Getting in touch with your pasture soil

CEW-MR-4-Pasture soil1by Troy Bishopp, Madison Co. SWCD/Upper Susquehanna Coalition Grazing Specialist
WHITESVILLE, NY — While many farmers in Allegany and Steuben counties were out mowing hay after a week of severe thunderstorms, dairyman Chris Reinbold was hosting a workshop focused on learning more about soil health practices, biology and monitoring tools to improve his rotationally grazed pastures.
According to Steuben County’s Soil and Water Conservation District grazing specialist and co-organizer, Jonathan Barter, “Soil is a vibrant, living organism and not just a sterile medium for growing things. The way we have treated this life-giving resource is tragic.” Inspired by the way longtime graziers had sequestered the deluges of rain from Hurricane Sandy, he and Scott Alsworth from the Allegany County Soil and Water Conservation District set out to change the conversation about soil after taking a soil health training regime at USDA-NRCS Big Flats Plant Material Center in Corning, NY.
Armed with knowledge and testing tools, it was time to get into the practical side of building a better solar panel, rain collector and microbe builder. Out in the pasture the group threw darts (safely) and biologically scored around a 6 inch circumference of the point for soil cover, worm castings, litter, plant species and animal impact. They measured the brix of the forage with a refractometer to compare how much energy was in the sward and used a penetrometer to find the compacted soil levels along with plenty of shale layers. The group also strategized how to manage their grazing paddocks with portable fence to better the soil dynamics.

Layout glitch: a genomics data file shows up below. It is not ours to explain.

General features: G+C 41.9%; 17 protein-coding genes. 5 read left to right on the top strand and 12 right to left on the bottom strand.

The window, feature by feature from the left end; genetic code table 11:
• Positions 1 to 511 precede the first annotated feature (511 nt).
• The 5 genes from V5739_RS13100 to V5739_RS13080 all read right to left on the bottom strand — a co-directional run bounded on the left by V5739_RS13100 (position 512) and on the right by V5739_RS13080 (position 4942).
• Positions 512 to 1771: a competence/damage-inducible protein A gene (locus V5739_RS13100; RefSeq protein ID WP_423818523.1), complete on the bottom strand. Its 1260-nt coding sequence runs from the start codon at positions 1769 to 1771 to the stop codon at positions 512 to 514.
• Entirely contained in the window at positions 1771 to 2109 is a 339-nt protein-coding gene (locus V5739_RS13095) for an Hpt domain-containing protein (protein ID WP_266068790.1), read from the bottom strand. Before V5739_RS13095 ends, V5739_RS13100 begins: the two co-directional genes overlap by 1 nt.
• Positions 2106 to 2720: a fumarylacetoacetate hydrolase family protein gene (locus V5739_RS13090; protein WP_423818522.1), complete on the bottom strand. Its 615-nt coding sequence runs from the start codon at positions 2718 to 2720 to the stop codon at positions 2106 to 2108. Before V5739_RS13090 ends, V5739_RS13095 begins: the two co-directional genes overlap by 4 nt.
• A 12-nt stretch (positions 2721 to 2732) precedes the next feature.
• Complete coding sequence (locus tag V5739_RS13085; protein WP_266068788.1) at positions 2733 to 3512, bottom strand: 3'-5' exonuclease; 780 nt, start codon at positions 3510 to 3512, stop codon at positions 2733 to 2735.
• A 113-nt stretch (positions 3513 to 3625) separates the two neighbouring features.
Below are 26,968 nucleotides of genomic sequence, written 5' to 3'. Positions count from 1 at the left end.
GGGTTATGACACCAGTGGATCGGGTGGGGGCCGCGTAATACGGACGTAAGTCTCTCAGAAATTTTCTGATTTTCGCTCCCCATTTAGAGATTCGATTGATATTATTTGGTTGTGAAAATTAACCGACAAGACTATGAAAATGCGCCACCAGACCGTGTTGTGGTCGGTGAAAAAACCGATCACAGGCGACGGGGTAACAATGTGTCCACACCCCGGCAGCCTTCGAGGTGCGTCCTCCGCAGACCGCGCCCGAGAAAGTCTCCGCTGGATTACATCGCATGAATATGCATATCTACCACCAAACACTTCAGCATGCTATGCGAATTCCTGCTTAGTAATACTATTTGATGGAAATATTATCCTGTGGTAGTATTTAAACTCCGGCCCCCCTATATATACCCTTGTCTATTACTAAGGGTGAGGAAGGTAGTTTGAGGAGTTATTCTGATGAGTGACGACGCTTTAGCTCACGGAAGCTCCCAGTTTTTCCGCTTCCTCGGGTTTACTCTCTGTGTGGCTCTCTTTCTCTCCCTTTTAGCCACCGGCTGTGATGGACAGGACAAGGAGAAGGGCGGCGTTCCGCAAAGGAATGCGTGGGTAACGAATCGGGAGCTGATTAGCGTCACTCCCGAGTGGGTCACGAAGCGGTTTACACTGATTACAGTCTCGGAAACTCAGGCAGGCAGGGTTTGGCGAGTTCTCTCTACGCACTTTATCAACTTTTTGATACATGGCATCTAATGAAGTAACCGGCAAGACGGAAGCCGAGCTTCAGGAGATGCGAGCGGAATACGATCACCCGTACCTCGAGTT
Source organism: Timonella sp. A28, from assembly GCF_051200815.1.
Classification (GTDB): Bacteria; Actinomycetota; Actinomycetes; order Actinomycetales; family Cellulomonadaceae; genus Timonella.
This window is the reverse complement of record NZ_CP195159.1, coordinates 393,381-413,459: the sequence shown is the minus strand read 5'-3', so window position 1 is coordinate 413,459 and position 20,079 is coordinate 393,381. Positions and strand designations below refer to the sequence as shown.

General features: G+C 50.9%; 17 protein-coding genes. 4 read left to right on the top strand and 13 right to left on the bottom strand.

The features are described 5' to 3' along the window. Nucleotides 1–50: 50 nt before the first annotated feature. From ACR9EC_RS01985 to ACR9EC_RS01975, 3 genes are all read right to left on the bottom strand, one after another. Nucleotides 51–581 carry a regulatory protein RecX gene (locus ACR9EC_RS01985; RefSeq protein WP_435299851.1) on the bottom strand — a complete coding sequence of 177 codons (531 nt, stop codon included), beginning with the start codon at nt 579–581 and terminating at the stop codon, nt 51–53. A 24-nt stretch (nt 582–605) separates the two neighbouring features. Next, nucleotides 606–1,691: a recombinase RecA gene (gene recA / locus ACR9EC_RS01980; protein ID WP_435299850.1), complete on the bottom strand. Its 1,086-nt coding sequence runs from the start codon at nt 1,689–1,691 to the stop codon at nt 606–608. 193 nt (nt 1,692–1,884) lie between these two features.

The Ah-ha moments came when they demonstrated the soil characteristics with the tabletop rainfall simulator and slake test. Three local soil plugs were taken: one taken from a seven year old no-till corn and soybean field; one from a heavily, over-grazed, compacted pasture and Chris’s five year old rotationally grazed pasture. As the beakers of water were poured demonstrating how an inch of rain infiltrates down through the soil, a powerful result ensued.
Chris’s pasture soil and the no-till field both had 50 percent percolation with 50 percent of the water running off. The over-grazed soil had 100 percent of the water run-off. The simulation showed how much opportunity there is to capture and hold water or get through a drought better by managing your soil cover, soil structure and feeding the microbes to create organic matter and the “soil glues”.
The slake test indicates the stability of soil aggregates, resistance to erosion and suggests how well soil can maintain its structure to provide water and air for plants and soil biota when it is rapidly wetted. Here again, a heavily tilled or highly impacted soil performed poorly when immersed in water because it didn’t have enough organic matter and glomalin produced by a beneficial fungus that grows on plant roots.
The farmers easily related to this visual bonanza with a lunch and ice-cream break brainstorming session on how to create the best pasture soil conditions which capped off an enjoyable event.
This eye-opening workshop was supported by the Finger Lakes RC&D Council, The NY Grazing Lands Coalition, The Upper Susquehanna Coalition and the Allegany, Madison & Steuben County Soil and Water Conservation Districts in partnership with Reinbold Family Farm.

2014-07-18T08:26:18+00:00July 18, 2014|Eastern Edition, Western Edition|0 Comments

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